Biomedical scientists and biologists routinely consider how selection shapes the structure and function of proteins of interest. Less commonly, I suspect, do we consider how selection for attributes other than protein structure and function can favor or disfavor nucleotide sequences that encode particular amino acid sequences. A new study (Stergachis et al., 2013) published in the December 13 issue of Science presents strong evidence for one particular source of selection (unrelated to protein function) influencing coding regions, known as exons, of genes. This form of selection arises from the fact, as revealed by the authors, that many transcription factors (TF), proteins that bind to specific nucleotide sequences and regulate the frequency and pace of gene transcription (i.e., gene expression), bind in exonic regions of genes. (more…)
In his 1987 book, “The Evolution of Individuality,” Leo Buss addressed a fundamental biological question: “How could individual multicellular animals (known as metazoans), like sea anemones, insects, frogs, and humans arise?” Buss focused on a key challenge confronting any multicellular animal with differentiated cell types performing different functions: the potential conflict between selection on the whole organism and selection on the cells that constitute the organism (or on the whole genome and the individual genes that constitute the genome). A new study (Dejosez et al., Sciencexpress, 2013) explores this issue by using a genome-wide screen to identify genes that favor cell cooperation and discourage so-called “cheater” cells that through genetic or epigenetic variation outcompete wild-type cells in the developing embryo. (more…)
In 1996, Dean et al. (Science), demonstrated that a loss-of-function allele (CCR5Δ32) encoding a version of the chemokine receptor, CCR5, confers very substantial resistance to infection with HIV-1 in the homozygous state and slows progression in the heterozygous state. Given the relatively recent origin of HIV-1, this finding raised the question of what source of selection could account for the frequency, approximately 0.08 among Caucasians according to Dean et al., of this allele. A recent paper (Alonzo et al., 2013) offers new information on a relationship between CCR5 and a different pathogen that might offer insight into the evolutionary trajectory of CCR5Δ32.
The new study presents compelling evidence that leukotoxin ED (LukED), one of a family of bi-component exotoxins produced by Staphylococcus aureus, can bind to CCR5 and thereby cause cell death. LukED consistently produces substantially more cytotoxicity for CCR5+ than CCR5– cell lines of several types. Ligands for CCR5, including the drug, maraviroc, which is approved for clinical treatment of HIV-1 infection, significantly inhibit both the binding of LukED to cells and the magnitude of associated cytotoxicity. LukED also binds to and kills CCR5+ primarycells, such as human memory T cells, macrophages, and dendritic cells. (more…)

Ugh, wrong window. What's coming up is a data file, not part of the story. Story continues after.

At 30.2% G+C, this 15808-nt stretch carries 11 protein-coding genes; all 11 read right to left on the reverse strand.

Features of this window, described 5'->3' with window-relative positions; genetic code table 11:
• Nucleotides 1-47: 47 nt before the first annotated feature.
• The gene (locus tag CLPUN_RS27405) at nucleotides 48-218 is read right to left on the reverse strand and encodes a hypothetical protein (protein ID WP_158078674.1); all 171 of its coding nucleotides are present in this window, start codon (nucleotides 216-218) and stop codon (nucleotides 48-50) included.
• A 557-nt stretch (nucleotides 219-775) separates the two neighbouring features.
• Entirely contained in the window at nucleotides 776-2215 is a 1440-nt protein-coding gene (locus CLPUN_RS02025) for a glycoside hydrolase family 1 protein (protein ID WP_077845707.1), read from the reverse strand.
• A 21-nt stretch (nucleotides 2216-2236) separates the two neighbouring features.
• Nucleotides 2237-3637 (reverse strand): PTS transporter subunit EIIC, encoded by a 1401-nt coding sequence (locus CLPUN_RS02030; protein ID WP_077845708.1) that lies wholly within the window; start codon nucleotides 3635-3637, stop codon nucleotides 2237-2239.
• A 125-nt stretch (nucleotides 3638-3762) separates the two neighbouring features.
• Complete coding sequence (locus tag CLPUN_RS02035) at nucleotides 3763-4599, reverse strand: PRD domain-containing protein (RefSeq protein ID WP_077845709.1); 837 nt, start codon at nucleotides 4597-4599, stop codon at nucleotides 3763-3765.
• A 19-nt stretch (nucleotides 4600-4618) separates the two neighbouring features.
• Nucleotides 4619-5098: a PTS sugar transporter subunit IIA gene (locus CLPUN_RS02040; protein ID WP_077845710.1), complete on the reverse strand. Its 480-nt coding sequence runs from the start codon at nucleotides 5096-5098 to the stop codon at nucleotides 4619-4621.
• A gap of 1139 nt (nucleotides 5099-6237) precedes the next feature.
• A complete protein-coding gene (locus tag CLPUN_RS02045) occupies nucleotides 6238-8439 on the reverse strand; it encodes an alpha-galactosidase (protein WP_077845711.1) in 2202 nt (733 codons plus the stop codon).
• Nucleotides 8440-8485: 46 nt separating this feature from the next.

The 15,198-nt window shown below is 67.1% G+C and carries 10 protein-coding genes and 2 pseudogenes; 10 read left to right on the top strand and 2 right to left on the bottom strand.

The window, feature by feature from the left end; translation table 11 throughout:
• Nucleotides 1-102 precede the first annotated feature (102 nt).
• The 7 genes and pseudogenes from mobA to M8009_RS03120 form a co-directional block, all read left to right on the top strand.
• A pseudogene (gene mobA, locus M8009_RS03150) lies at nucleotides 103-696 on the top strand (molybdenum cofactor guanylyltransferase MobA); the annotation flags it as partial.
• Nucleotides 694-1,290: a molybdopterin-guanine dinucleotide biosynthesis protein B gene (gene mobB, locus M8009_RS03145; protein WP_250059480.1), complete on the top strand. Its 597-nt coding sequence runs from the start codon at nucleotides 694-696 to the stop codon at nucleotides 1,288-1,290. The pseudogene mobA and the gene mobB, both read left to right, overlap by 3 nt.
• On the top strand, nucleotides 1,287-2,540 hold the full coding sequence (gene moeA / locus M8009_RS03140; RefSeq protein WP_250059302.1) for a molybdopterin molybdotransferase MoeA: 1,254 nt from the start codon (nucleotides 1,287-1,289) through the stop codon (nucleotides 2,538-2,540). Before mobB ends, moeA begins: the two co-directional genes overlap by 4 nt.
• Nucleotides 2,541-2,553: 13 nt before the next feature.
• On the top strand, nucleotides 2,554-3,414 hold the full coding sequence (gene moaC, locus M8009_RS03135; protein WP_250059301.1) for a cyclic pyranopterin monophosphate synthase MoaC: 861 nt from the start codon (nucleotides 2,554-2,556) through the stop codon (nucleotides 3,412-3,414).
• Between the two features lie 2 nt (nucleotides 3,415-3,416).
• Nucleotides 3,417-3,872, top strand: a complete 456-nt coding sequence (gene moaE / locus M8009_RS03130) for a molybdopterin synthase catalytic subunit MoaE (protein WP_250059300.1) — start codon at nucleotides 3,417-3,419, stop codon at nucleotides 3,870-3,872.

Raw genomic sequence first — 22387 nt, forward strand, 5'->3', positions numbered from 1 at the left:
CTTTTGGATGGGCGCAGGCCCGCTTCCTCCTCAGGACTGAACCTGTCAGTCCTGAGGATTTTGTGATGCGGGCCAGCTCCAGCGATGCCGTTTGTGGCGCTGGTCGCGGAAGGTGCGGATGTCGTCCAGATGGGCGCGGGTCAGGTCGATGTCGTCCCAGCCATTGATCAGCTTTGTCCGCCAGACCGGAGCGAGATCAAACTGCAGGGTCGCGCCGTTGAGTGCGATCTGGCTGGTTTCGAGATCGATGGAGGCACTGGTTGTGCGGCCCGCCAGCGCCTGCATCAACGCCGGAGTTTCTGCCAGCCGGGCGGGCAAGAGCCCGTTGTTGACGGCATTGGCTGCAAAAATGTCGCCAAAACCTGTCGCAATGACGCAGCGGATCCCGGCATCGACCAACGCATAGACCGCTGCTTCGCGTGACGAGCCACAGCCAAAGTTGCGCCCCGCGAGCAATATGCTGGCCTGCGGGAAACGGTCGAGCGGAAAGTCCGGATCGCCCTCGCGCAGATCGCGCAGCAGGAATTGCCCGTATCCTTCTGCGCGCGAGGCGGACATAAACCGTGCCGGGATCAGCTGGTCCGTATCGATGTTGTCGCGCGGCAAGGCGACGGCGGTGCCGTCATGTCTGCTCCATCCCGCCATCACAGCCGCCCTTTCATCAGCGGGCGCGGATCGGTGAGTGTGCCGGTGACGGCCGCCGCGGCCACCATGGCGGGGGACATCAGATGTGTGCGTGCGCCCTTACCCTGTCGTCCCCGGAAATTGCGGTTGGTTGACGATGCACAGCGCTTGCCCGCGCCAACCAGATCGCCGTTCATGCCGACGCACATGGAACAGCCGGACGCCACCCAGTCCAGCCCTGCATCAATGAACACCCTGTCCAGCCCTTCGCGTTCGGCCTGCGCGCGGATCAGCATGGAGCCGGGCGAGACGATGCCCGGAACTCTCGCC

A paper recently appearing in Science (Näsvall et al. 2012) offers a new insights into the mechanisms by which gene duplication can lead to new genes, gene products, and functions. The new scheme is termed the innovation-amplification-divergence (IAD) model. (more…)
I recently had the opportunity to learn first-hand about the research of Robert Gatenby. Dr. Gatenby is a radiologist, but he is probably not your typical radiologist. He has been employing mathematical methods and the principles and concepts of evolutionary biology in an effort improve therapy for cancers that have historically been relatively unresponsive to traditional approaches based on highly toxic chemotherapeutic agents.
My introduction to his work was an absorbing commentary on this topic in Nature (2009). In this piece, Gatenby suggested provocatively, that aiming for the maximum extent of tumor cell destruction might result in a sort of pyrrhic victory. His reasoning is that by exerting maximum selection pressure on the tumor cell population the likely result would be the preferential proliferation of cells that possessed high levels of resistance to the chemotherapeutic agents being used but that were less fit (in the absence of therapeutic agents) than the chemosensitive cells, thereby setting the stage for an extremely difficult-to-treat relapse. (more…)